More than 160,000 amputations are performed each year, many of them as the result of Peripheral Arterial Disease, or PAD. PAD affects nearly 18 million Americans, but knowing the signs early can help prevent you or a loved one from losing a limb.

The team at Cardiovascular Health Clinic specializes in diagnosing and treating PAD. Boasting dedicated, caring physicians and state-of-the-art facilities, we provide comprehensive care with a personalized approach. We are committed to helping you evaluate your risk of developing PAD and treating any symptoms you may already be experiencing.

What is Peripheral Arterial Disease?

PAD is caused by a buildup of plaque on the interior walls of the arteries. Your arteries carry blood from your heart to your legs and feet. However, when arteries begin to harden and constrict due to plaque buildup—a process referred to as atherosclerosis—healthy blood flow is severely diminished. If left undiagnosed and untreated, PAD can lead to limb amputation.

Who is at risk for PAD?

PAD does not target any specific demographic, but there are some common risk factors. You may be at risk for PAD if you are an adult 50 years old or older, a current or former smoker, or an individual diagnosed with the following conditions:

  • Diabetes
  • Chronic kidney disease
  • High blood pressure
  • High cholesterol

If you identify with one or more of these risk factors, speak to a CHC physician today about steps you can take to reduce your risk and prevent the disease from progressing.

What are the symptoms of PAD?

You may have PAD if you are suffering from one or more of the following symptoms:

  • Tiredness, heaviness, or cramping in the leg muscles
  • Toes or feet that look pale, discolored, or blue
  • Leg or foot pain that disturbs your sleep
  • Sores or wounds on your toes, feet, or legs that heal slowly or not at all
  • A leg or foot that feels colder than the other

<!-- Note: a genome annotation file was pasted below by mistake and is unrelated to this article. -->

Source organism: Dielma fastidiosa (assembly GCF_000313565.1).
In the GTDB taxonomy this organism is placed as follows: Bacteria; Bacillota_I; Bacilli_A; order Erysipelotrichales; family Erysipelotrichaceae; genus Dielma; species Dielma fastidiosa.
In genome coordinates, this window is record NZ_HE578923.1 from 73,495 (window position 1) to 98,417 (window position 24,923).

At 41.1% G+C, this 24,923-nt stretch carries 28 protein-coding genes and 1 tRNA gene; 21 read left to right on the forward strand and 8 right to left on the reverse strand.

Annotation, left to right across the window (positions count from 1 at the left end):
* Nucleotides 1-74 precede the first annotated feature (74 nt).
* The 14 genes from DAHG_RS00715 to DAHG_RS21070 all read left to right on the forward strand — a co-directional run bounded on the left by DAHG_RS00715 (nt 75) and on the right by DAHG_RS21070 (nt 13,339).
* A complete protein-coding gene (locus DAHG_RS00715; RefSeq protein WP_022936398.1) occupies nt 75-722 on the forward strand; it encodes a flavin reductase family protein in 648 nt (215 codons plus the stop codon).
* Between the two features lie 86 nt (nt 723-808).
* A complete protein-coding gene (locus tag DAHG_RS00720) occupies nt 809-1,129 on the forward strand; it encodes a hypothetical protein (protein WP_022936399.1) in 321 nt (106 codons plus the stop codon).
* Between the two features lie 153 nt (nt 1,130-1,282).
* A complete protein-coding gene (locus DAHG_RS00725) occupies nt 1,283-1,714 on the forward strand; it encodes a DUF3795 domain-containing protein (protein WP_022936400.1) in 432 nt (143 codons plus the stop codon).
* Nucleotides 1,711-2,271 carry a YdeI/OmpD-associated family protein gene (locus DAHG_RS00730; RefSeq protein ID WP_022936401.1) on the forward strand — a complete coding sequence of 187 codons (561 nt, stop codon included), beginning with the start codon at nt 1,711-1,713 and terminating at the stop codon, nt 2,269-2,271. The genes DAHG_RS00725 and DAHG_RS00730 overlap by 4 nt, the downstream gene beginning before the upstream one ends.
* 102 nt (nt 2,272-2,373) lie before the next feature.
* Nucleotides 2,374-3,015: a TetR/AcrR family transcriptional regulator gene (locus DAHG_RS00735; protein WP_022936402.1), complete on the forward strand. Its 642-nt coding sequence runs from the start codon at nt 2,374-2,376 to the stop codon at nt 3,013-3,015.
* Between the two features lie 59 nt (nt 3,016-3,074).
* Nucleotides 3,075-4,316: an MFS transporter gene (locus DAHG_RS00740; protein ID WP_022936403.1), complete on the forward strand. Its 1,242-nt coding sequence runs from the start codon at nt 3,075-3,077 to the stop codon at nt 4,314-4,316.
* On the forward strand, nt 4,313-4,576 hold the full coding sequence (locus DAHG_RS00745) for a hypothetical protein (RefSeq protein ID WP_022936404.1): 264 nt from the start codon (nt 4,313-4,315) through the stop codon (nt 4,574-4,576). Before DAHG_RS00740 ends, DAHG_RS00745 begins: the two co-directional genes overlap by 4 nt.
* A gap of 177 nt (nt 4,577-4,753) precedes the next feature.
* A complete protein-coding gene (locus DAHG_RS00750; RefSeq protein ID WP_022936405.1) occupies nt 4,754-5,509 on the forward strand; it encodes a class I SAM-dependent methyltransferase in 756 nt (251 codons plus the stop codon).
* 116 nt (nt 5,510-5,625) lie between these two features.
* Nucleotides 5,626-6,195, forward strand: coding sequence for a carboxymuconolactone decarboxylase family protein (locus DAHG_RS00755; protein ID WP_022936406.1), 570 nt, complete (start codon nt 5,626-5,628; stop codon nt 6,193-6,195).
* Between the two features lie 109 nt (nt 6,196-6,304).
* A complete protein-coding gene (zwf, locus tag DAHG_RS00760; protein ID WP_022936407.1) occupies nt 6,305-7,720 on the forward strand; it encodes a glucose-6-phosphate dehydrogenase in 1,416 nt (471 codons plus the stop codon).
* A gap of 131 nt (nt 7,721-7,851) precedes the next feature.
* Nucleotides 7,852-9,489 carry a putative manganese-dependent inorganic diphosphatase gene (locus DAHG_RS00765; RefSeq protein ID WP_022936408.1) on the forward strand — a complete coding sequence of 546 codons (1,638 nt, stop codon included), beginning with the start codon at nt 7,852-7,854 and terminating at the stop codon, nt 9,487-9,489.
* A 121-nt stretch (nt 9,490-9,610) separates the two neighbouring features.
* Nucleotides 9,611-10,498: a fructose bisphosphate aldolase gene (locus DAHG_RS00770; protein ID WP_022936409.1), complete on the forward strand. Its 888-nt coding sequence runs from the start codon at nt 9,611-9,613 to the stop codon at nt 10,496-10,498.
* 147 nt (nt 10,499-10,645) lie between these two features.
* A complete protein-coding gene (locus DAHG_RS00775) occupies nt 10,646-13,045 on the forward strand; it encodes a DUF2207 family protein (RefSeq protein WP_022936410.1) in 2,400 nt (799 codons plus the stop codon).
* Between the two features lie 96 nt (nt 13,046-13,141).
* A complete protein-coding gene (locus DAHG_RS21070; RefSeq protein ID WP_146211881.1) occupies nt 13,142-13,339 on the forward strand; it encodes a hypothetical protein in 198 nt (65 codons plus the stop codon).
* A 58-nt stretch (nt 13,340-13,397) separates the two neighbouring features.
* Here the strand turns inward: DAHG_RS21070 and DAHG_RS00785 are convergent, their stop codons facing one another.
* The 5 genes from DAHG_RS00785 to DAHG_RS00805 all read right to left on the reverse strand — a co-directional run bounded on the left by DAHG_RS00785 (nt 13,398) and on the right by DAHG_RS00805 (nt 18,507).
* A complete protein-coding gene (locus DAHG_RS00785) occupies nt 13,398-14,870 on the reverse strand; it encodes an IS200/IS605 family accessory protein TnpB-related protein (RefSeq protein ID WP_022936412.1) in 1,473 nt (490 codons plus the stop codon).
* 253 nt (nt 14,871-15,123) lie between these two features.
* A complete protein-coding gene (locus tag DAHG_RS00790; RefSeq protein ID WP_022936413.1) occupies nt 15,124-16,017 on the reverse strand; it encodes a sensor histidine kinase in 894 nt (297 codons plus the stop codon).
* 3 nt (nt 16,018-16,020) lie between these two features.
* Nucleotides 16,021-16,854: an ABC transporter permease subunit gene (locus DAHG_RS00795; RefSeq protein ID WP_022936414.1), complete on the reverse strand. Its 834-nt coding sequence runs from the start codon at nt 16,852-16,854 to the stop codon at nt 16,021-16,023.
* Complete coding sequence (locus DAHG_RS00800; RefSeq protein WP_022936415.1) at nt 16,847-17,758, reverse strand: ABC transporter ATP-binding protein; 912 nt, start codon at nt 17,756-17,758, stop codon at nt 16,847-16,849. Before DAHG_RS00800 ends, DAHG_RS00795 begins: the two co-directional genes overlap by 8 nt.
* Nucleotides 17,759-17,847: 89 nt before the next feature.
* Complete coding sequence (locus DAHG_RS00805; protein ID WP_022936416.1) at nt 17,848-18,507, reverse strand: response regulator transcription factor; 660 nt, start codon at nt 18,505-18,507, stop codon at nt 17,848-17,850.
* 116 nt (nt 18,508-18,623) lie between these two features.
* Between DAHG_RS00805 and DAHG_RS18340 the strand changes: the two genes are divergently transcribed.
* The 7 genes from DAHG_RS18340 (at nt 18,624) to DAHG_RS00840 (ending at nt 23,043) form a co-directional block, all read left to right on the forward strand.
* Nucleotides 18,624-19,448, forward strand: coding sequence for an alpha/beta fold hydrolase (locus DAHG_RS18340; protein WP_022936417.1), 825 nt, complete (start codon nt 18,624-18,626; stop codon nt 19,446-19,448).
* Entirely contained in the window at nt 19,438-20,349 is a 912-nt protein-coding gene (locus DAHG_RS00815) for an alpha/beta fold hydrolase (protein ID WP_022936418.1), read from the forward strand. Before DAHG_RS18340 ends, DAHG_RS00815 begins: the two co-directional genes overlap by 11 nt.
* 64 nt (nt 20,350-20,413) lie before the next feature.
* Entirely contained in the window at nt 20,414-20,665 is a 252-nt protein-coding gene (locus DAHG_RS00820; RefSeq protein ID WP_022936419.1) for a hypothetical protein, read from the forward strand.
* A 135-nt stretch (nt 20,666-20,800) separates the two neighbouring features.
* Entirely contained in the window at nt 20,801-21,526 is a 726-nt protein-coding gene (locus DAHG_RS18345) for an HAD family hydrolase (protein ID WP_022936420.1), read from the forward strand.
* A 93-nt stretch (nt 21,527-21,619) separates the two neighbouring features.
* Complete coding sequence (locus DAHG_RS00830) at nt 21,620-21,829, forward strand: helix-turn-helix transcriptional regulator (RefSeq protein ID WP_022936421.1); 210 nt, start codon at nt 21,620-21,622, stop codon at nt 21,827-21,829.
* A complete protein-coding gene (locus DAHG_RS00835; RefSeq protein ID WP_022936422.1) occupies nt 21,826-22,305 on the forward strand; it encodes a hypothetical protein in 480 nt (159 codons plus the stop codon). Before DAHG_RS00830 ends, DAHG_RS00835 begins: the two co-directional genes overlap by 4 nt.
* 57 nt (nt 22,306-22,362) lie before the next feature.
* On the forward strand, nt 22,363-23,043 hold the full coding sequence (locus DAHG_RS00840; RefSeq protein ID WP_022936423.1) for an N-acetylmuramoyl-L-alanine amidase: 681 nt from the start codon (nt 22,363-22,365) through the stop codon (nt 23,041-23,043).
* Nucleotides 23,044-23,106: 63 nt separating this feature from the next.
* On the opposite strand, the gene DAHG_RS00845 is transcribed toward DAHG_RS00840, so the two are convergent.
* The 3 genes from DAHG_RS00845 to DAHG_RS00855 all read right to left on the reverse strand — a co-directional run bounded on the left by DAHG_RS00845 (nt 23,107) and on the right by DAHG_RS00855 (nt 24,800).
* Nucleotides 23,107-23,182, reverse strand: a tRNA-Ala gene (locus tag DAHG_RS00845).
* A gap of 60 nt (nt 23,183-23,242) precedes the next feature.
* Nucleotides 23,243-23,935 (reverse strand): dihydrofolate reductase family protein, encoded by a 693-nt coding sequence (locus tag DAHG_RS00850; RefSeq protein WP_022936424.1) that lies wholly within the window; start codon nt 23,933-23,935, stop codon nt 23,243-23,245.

• Thick, yellow toenails that are not growing

The more symptoms that you are experiencing, the higher your risk of PAD.

I have been diagnosed with PAD. Now what?

PAD is not reversible or curable, but it is manageable. There is a wide range of steps you can take to help control the symptoms and reduce any pain or discomfort. They may also help to slow or halt disease progression and minimize potential complications.

Lifestyle changes are the simplest and most immediate ways to manage your PAD.

These include:

  • Quitting smoking
  • Managing your diabetes more closely
  • Eating a healthy diet
  • Exercising regularly

As with any change to your health regimen, be sure to consult with your doctor before starting any new diet or exercise. He or she can also be a great resource for services and tools to help you get—and stay—on the path toward a healthier life.

Certain medications can be beneficial in controlling PAD symptoms as well.

Our physicians may prescribe medications to:

  • Lower high cholesterol and/or high blood pressure
  • Thin your blood to prevent clots
  • Improve your mobility and reduce leg pain

There are also a variety of possible treatment procedures, including:

  • An angioplasty is a minimally invasive procedure in which a balloon is inflated inside a blocked artery to restore blood flow
  • A stent is a tiny tube placed in the blocked artery to keep it open
  • An atherectomy is another minimally invasive procedure that uses a medical device to open blocked arteries.
  • Bypass surgery is an intensive surgical procedure that uses a blood vessel or synthetic tube to bypass blockages in an artery.

Depending on your unique situation, our physicians may suggest a combination of medication, lifestyle changes, and procedures.

The physicians at CHC are qualified to both diagnose and treat PAD, and you do not need a referral to seek treatment. Call us at (405) 701-9880 or visit our website to book an appointment today and find your best treatment option. Just have questions? Email us at or submit your question via our chatbot. We do our best to respond within 24 hours.

PAD is a serious disease, but it is treatable. Early identification can mean the difference between a manageable diagnosis and an amputation. Don’t wait until it’s too late. Contact Cardiovascular Health Clinic today if you think you or a loved one may be at risk for PAD.